Personally I'd say that a Lutheran emphasis of law/gospel would help here - to do with the fear, hiddenness, guilt and law. In other words there is a kind of knowledge that is bound up with Adam. This frames my whole approach to apologetics by the way. There really is no other god than the God who gives himself away for us in the gospel and makes himself known (which is why I'm with James Denney - "I have no interest whatsoever in any theology which doesn't help me to evangelise" - because there there is no other theos except the theos whose logos gives him away in love. My inclination to trust such a God comes from his very nature - he is light, in him there is no darkness at all. Nothing is hidden, nothing is covered up. So here's the thing: where Barth says "the christian doctrine of God doesn't face the questions man asks God but the questions God asks man", I'd say amen, but with Tillich "God answers man's questions, and under the impact of God's answers man asks them." In other words, They are not merely an analysis of the questions man (in Adam) asks, they are spoken to human existence. Otherwise they would not be answers. But they answer man (in Adam)'s questions - the questions he faces from being in sin, death, futility, guilt, shame, hiding from God, hiding in creation, knowing vanity, broken relationships. These are the "implicit questions" raised by being human that only the gospel can make sense of. We can and must raise those questions, knowing we are touching a nerve, with confidence that they really will connect".

    Longest musing ever.

  2. James S

    I guess the audio of that debate is not available? I've searched all over the web for a long time to no avail. I'd sure love to have it.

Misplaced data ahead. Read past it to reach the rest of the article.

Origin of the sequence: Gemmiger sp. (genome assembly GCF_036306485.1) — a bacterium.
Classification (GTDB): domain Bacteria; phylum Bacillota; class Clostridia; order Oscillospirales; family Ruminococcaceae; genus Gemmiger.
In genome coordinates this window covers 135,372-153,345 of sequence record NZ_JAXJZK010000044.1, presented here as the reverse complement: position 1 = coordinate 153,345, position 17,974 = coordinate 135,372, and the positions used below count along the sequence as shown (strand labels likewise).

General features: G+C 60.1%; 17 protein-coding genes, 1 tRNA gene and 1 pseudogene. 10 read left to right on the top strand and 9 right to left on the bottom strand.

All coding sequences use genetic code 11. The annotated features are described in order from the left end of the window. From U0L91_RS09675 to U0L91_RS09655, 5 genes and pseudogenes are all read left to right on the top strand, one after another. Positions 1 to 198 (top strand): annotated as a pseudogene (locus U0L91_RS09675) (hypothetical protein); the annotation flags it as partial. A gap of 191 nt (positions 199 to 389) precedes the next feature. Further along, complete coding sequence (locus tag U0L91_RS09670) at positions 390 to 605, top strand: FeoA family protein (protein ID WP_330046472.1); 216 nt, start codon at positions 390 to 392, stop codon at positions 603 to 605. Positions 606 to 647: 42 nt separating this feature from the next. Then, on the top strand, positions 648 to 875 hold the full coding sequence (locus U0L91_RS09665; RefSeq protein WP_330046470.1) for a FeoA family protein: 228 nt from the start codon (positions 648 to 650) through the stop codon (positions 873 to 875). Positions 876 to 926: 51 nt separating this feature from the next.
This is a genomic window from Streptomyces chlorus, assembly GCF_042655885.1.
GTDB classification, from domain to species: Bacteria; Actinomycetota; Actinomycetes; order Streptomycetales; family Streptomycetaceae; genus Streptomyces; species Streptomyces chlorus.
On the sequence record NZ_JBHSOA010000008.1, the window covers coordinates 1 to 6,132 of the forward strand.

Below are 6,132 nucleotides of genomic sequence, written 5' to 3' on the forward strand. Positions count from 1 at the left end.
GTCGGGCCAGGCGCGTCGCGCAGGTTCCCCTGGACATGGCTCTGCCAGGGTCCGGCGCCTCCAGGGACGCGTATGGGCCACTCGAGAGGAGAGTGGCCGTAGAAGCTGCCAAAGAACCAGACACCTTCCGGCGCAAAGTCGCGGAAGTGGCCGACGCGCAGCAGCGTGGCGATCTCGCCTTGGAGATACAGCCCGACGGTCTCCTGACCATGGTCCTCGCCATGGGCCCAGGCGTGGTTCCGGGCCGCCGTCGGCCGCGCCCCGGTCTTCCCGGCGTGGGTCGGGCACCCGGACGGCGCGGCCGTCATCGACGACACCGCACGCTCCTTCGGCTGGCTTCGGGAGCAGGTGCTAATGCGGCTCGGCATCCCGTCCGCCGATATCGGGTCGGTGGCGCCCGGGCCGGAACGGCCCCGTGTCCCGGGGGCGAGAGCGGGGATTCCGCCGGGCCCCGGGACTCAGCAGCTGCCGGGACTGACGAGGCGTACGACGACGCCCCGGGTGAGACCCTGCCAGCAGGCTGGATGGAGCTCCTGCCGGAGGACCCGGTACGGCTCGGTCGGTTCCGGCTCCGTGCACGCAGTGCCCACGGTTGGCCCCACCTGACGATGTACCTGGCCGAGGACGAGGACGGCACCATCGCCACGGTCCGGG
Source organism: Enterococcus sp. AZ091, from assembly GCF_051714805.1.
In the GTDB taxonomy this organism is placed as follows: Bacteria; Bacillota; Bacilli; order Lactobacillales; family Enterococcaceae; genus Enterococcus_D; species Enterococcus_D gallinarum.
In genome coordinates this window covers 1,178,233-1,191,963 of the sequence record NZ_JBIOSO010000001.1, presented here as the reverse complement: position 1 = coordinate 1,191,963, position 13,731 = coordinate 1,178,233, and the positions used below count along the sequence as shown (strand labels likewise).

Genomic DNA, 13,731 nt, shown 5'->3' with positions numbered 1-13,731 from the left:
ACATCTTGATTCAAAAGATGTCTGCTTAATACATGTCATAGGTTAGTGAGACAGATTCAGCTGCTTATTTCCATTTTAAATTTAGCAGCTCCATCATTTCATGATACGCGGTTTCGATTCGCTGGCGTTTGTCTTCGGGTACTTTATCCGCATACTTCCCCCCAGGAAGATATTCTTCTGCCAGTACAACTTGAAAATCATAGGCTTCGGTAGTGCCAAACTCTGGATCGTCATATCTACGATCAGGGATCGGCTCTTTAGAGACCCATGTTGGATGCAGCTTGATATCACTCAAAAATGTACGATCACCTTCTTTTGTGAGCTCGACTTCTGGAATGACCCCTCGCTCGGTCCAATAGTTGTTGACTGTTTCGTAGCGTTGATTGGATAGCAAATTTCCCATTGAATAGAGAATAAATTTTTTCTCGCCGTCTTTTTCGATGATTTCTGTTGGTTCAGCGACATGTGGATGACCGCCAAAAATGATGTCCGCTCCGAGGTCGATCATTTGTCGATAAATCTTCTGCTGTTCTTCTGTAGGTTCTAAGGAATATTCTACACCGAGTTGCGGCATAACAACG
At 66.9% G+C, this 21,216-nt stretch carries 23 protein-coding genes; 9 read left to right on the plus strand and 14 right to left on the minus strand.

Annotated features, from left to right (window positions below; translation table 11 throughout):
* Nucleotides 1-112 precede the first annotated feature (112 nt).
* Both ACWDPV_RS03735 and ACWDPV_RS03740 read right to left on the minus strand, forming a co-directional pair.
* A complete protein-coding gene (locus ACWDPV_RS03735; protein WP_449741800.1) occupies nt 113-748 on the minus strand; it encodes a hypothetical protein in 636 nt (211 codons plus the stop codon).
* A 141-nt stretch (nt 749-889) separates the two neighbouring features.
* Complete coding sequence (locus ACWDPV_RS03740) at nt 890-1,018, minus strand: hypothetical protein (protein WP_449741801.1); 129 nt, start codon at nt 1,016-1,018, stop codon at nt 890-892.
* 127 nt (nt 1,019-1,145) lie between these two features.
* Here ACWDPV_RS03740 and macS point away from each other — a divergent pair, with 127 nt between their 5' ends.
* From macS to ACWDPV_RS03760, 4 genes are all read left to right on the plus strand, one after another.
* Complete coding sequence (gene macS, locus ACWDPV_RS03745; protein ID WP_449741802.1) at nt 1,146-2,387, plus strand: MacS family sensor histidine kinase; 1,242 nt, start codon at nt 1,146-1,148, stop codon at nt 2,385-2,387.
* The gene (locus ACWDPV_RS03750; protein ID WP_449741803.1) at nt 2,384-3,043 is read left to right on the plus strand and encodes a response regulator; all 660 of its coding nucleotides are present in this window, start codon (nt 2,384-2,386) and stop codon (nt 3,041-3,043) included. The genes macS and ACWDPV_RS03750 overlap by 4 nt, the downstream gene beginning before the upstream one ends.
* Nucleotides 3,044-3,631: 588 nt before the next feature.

3. childcare yorba linda

    I must say that this the best post ever i read..really very different and very sensible..the very deep thing about the faith is discussed here. I specially like the answer of Blackham that "Faith is trusting, loving, knowledge of Jesus Christ. That is always the object of faith".Its really true that faith is really a knowledge about the that Eternal power Jesus Christ.If we have that knowledge we surely have faith in each thing which connect to Him.I also like the Goldsworthy answer and the way he explaining.really very nice post thank you so much for sharing such a wonderful post..

    Blessings and Love..

  4. Andy Cordle

    Hi Glen - just came across this post, great to hear a first-hand report! I read the debate in full for the first time just last week. Was it you who asked the second question by any chance?! A couple of questions:

    What would you say to Goldsworthy's point that it seems like Blackham is saying the OT authors wrote less than they knew? Do you think it only seems like that to us because of the presuppositions we bring to the OT regarding doctrine of God etc?

    Also what do you do with Hebrews 1:1-2 which often comes up in conversations about this?

  5. Glen

    Hi Andy,

    No, that second questioner is a friend of mine. But, unusually, I was quiet throughout!

    On the degree of knowledge for OT saints... Personally, I think it's entirely reasonable (and probably to be expected) that they spoke less than they knew - after all, that's how most other kinds of authorship work! But even if you don't say that, I reckon you should at least assume that they knew what they were talking about. I submit that Goldsworthy's position is disproved if only you grant that David *did* understand the Messianic meanings of his Psalms (which Jesus, Peter and Paul all say he did! - Mark 12; Acts 2; Acts 13).

    Have you read my post on the myths we all know?

    As for Hebrews 1:1-2 - I just blogged you a response:

  6. Andy Cordle

    Yes I have read the post on myths - I recognise all of them very well! Thanks for this, really helpful stuff